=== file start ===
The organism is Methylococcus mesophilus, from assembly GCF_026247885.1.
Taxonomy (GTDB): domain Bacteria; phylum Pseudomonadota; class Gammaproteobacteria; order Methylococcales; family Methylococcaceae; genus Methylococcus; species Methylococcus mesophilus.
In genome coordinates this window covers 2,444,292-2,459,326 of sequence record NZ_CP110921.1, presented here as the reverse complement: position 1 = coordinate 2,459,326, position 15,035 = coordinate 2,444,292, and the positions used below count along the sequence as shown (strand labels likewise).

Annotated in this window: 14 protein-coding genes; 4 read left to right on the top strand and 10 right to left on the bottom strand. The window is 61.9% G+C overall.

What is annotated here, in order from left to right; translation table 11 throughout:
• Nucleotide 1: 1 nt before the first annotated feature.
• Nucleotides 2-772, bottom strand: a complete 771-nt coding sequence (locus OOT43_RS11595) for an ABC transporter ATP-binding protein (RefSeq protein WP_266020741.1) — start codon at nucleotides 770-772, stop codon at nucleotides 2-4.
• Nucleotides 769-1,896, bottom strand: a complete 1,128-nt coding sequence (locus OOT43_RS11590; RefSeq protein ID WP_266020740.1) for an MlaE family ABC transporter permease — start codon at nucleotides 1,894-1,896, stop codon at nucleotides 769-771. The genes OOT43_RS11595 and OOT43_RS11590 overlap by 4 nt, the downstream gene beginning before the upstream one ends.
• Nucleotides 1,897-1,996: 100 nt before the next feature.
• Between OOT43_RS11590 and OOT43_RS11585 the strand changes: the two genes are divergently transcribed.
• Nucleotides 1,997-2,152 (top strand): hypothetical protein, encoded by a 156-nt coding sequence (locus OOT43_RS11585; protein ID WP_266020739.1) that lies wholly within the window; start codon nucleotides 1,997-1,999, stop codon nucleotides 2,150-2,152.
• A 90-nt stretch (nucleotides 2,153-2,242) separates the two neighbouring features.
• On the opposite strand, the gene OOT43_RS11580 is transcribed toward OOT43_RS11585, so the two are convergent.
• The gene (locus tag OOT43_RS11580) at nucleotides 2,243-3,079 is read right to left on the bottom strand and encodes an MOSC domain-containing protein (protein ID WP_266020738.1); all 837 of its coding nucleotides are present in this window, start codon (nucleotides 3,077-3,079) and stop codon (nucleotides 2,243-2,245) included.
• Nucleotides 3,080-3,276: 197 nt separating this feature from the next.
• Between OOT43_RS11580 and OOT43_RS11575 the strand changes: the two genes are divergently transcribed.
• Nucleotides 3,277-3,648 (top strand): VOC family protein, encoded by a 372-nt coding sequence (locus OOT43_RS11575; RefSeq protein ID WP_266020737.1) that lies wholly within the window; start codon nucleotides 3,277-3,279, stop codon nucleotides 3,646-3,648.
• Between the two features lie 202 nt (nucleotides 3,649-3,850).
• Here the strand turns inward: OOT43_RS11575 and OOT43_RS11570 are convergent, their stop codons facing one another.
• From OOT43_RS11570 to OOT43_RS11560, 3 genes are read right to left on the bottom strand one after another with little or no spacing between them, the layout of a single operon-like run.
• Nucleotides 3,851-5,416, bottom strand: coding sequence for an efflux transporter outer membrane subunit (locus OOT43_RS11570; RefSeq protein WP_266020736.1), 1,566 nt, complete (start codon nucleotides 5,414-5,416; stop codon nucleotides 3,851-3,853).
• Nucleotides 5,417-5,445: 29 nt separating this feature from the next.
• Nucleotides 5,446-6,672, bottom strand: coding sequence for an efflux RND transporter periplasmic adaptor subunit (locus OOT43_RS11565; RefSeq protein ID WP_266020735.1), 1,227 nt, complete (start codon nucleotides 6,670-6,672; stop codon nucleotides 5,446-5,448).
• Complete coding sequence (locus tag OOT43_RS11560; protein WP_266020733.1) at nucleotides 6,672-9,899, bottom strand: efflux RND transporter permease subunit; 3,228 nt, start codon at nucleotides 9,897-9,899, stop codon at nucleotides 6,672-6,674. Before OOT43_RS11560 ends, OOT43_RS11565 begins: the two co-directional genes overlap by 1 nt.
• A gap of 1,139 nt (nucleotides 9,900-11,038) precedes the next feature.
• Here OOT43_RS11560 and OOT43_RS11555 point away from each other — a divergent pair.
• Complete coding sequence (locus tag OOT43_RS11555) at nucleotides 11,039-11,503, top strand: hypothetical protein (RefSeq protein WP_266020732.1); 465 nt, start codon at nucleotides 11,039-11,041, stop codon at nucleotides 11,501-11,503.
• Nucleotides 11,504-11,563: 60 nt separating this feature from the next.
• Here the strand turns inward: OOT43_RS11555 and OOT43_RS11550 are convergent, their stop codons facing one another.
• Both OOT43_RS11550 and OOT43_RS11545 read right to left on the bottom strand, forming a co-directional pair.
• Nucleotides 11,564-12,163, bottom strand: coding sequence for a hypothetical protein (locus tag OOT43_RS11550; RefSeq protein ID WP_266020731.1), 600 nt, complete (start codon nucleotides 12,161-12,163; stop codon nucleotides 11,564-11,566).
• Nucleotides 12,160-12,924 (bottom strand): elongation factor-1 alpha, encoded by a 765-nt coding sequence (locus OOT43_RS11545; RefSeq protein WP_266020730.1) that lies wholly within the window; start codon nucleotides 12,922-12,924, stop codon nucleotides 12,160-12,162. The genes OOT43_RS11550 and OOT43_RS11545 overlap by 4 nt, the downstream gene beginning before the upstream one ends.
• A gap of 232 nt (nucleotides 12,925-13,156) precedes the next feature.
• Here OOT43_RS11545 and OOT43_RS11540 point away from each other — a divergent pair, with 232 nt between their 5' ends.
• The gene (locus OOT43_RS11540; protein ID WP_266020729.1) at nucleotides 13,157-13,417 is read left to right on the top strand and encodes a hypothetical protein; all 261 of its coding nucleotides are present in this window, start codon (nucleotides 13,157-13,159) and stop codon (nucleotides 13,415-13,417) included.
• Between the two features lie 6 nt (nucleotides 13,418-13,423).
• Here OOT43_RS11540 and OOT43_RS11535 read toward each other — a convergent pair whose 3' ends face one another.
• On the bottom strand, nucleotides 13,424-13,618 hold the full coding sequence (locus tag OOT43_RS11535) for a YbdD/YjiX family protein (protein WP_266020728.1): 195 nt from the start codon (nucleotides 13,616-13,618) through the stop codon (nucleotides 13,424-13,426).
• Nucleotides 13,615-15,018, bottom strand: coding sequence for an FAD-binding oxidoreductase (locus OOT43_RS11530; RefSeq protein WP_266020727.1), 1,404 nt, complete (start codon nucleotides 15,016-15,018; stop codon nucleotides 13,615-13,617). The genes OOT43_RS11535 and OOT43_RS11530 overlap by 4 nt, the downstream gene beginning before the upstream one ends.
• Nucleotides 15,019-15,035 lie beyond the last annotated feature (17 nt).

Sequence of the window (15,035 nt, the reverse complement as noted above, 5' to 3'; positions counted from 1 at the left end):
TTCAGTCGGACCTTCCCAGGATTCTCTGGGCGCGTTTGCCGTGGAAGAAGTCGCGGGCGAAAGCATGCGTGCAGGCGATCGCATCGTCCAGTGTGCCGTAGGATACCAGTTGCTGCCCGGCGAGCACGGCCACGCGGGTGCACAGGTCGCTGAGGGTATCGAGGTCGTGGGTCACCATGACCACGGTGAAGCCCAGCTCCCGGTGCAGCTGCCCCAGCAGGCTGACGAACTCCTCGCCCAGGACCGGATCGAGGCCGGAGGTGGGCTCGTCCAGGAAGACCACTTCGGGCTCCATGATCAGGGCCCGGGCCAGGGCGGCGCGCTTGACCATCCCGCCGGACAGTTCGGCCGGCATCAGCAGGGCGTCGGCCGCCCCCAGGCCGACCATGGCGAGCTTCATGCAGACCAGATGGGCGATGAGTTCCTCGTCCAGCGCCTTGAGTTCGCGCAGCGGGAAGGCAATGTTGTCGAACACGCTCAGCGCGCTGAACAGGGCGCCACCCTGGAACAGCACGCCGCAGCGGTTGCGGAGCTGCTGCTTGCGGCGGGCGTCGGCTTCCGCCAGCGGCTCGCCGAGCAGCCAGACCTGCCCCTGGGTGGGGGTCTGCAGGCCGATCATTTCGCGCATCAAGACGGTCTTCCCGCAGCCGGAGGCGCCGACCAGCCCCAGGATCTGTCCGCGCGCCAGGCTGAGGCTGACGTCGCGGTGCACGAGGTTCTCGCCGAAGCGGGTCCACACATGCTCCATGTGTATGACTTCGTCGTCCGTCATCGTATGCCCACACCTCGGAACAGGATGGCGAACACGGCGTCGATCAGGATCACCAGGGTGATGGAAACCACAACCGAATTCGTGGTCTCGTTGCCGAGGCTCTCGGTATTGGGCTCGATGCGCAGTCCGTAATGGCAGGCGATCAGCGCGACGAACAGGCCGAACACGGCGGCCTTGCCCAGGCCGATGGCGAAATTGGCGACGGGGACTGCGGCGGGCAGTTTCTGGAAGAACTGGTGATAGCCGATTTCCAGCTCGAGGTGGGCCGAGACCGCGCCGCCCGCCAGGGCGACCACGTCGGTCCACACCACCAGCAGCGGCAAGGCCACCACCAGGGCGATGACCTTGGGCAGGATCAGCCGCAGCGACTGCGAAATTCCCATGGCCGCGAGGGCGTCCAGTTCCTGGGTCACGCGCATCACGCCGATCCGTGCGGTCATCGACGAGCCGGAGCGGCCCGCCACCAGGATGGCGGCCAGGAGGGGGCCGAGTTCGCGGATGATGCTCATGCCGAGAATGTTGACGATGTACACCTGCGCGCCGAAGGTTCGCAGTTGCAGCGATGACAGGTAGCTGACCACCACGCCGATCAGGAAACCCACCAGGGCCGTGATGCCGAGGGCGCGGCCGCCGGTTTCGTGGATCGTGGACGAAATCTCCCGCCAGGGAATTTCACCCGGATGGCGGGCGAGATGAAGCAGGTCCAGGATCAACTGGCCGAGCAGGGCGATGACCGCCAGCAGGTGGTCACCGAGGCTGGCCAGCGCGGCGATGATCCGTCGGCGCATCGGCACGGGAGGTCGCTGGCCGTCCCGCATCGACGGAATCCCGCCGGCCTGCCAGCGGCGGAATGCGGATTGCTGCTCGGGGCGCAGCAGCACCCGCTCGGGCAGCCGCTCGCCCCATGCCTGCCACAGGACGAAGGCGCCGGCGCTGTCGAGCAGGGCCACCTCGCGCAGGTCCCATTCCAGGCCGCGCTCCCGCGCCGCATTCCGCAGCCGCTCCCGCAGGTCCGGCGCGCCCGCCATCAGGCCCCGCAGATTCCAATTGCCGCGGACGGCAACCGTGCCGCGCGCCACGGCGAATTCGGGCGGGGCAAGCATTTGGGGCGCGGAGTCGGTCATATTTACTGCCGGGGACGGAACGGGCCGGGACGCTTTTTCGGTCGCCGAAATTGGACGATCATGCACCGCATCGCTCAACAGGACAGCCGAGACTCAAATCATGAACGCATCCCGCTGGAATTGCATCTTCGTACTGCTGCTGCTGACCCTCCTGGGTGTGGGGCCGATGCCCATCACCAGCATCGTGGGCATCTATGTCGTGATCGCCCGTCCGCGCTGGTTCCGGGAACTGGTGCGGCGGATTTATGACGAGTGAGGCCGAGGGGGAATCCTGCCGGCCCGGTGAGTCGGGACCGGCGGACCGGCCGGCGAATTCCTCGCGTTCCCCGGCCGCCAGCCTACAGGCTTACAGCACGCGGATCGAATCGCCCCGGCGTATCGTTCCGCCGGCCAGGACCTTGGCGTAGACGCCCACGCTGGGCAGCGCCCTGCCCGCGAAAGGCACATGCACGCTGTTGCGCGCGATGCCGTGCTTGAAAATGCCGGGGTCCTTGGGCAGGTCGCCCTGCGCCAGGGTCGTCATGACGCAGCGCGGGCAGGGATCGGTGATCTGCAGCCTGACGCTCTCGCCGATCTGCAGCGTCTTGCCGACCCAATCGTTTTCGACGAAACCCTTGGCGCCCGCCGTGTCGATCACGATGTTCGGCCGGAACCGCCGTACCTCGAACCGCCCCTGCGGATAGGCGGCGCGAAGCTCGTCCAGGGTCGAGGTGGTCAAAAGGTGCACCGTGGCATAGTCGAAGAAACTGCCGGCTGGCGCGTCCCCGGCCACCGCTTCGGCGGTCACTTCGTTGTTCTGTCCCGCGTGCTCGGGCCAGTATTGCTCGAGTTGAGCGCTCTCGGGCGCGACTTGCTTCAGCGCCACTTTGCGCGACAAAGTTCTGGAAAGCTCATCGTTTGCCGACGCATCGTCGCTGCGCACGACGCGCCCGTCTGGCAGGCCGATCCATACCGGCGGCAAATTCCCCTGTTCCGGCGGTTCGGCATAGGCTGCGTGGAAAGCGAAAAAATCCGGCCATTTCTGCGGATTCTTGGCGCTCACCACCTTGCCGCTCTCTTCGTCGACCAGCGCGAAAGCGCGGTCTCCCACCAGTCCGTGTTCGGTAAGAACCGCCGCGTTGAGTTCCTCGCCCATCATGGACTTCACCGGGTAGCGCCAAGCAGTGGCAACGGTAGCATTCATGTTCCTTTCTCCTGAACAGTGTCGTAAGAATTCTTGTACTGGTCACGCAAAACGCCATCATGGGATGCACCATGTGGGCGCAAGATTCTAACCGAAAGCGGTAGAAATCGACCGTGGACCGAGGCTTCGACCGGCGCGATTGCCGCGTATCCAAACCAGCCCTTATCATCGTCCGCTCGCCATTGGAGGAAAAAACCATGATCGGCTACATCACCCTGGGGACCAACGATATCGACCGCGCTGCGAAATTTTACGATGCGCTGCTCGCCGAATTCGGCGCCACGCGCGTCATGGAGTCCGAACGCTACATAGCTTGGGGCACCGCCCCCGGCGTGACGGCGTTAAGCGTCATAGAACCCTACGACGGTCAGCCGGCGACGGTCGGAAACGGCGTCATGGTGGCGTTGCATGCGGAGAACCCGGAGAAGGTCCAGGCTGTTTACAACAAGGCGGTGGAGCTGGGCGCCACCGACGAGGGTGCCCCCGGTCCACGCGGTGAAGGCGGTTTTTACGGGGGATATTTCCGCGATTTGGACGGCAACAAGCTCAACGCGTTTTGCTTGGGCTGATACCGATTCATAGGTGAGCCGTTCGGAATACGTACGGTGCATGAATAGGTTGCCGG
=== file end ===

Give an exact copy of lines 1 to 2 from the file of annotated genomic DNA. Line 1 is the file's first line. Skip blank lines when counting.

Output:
The organism is Methylococcus mesophilus, from assembly GCF_026247885.1.
Taxonomy (GTDB): domain Bacteria; phylum Pseudomonadota; class Gammaproteobacteria; order Methylococcales; family Methylococcaceae; genus Methylococcus; species Methylococcus mesophilus.